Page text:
Those people that just want you to save them money are your best prospects. They are already forking over money to an insurance company. You don't have to convince them, they are already buyers, you just need to find them a better rate. You ability to do that might be hindered if you don't have the most competitive carriers in your bag.

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    I would consider a different line other than individual health. Read some of the old individual health threads. Obamacare pretty much killed what was once a lucrative market for agents.
     
    Last edited: Dec 4, 2015
    thomasm, Dec 4, 2015
    #2
  3. OregonDave
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    OregonDave Super Genius

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    Where you located, friend? And are you in a call center or working from home?

    If you are a skilled telesales professional, buy leads, or better yet, live calls. If you're green, find an inside position with a reasonable contract release policy that will train you and read here frequently.

    Most importantly, if you can cross-sell a dental, accident and critical illness policy with your sales then you can thrive in the industry. If not, then go sell auto insurance. Major medical is a lost leader and merely a conversation starter for other products that the consumer ought have anyway.
     
  4. TN_agent
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    TN_agent Guru

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    Get out while you still can!


    I know a new agent who has done okay going around to restaurants/fast food places (where they don't offer a group plan, independent or small franchises mostly) and putting the people on cheap bronze plans. Specifically targeting younger people who have to file taxes and make over 12k a year, are not covered on a parent's plan, and will be subject to the penalty. They don't really care about the insurance but do care about the fine. The penalty for next year is big enough that a $5/month plan is looking better and better and they can go and get their birth control prescription and pap smear/STD test as part of their annual exam.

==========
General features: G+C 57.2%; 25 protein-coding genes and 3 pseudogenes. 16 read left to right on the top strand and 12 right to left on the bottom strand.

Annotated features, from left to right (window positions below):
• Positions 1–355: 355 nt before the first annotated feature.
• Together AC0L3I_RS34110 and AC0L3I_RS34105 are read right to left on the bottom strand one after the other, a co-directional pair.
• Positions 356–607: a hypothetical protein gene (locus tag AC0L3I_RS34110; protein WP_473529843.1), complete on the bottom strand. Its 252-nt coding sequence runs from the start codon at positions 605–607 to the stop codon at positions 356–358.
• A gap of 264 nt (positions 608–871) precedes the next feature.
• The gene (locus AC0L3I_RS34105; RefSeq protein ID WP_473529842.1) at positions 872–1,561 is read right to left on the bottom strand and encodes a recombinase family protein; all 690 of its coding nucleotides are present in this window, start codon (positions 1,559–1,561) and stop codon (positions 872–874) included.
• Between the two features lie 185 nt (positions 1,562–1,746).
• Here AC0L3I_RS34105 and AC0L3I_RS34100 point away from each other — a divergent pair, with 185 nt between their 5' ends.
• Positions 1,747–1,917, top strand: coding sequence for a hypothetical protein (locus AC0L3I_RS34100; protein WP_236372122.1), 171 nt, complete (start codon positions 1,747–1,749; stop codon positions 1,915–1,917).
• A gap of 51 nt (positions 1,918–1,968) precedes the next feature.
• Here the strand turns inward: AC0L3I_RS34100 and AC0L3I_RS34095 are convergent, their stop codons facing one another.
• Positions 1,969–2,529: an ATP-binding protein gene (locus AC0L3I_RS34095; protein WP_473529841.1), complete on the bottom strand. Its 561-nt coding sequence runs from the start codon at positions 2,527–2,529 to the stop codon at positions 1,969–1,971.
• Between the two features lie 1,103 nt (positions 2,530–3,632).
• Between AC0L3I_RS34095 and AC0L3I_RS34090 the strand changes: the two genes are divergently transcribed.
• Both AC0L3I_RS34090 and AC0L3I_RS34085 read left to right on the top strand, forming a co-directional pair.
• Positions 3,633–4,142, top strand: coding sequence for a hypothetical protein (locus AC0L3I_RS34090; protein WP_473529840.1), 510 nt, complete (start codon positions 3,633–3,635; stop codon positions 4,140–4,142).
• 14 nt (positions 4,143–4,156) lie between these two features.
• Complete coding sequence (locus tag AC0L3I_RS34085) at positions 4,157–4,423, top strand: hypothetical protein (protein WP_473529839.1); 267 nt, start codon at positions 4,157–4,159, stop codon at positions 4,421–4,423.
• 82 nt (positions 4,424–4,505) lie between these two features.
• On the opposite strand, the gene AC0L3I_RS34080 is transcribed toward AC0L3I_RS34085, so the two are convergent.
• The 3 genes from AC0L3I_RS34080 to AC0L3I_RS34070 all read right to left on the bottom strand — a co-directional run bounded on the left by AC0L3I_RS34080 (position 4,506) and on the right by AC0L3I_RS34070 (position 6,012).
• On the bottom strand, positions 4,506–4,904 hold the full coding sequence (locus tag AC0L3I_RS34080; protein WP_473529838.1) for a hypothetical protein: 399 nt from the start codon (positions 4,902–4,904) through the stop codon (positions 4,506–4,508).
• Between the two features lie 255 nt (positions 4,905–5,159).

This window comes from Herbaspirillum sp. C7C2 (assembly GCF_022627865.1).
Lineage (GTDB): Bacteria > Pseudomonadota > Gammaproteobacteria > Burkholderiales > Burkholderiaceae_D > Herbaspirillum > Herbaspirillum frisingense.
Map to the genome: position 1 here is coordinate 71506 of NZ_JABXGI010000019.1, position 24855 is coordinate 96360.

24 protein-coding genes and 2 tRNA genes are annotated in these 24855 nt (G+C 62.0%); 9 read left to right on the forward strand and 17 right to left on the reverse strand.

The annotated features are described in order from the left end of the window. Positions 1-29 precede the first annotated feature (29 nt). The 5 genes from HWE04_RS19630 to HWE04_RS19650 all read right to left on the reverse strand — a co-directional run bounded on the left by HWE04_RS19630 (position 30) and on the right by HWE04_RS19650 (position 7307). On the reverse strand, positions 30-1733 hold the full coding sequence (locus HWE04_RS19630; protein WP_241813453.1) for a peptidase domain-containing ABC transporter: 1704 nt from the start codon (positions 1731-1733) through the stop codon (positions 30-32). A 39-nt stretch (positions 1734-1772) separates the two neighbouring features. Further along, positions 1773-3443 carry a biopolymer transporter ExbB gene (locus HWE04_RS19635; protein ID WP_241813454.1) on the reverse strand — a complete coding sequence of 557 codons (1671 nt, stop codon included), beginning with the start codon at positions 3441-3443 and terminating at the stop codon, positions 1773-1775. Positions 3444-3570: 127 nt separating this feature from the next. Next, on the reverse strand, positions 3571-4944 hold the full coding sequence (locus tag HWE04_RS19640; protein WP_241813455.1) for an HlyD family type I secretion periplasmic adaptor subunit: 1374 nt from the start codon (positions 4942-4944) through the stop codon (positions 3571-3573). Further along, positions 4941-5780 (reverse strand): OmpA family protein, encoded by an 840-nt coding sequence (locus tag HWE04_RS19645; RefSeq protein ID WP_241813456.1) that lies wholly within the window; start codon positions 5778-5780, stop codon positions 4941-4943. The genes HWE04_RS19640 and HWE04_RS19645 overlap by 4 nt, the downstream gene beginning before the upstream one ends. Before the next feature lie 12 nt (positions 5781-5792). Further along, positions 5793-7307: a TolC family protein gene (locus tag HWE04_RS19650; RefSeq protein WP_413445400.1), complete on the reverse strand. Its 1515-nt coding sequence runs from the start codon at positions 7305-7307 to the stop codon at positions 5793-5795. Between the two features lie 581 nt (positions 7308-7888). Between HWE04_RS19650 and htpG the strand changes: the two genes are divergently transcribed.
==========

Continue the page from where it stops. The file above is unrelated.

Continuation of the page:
I wouldn't spend my time doing it at this point, but when starting from scratch might not be a bad idea to make a few calls to managers and offer to come in and enroll people for free on-site during their break. You need to get some money coming in, being in the red is no fun and it doesn't sound like the cold leads you are getting are worth the time you are putting in.
     
  5. Mrs.A.Mann
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    Mrs.A.Mann Expert

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    Get in front of people as often as possible, talk to your family and friends and ask to review their policies (for the practice), give out your cards and explain your "why."
    Swagger is important. It's a mix of experience, confidence and credibility and it needs to come of the cuff naturally. Build your credibility by knowing about your products, how they relate to your competition and overall market trends.
    The only way I developed it was by eating, breathing and sleeping this stuff.
    Ex.
    If you're selling med sups then you need to know how Medicare advantage works and how they don't work. And vice versa.
    And I hate to say this but I've worked with thousands of customers at the carrier and individually as a broker and I still learn every day. It's like SimCity, 2016 Texas Broker.
    Btw, I'm new too, 1.5 years.

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    And yes, I read you're telemarketing. I was too but found I'm much more personable f2f and now come across more knowledgeable over the phone because I increased my depth of knowledge because kind folks allowed me to fumble around until I learned.
     
  6. AgentStone
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    AgentStone Super Genius

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    Know the product(s) inside out.
    Learn about your target market.
    Set daily goals.
    Network.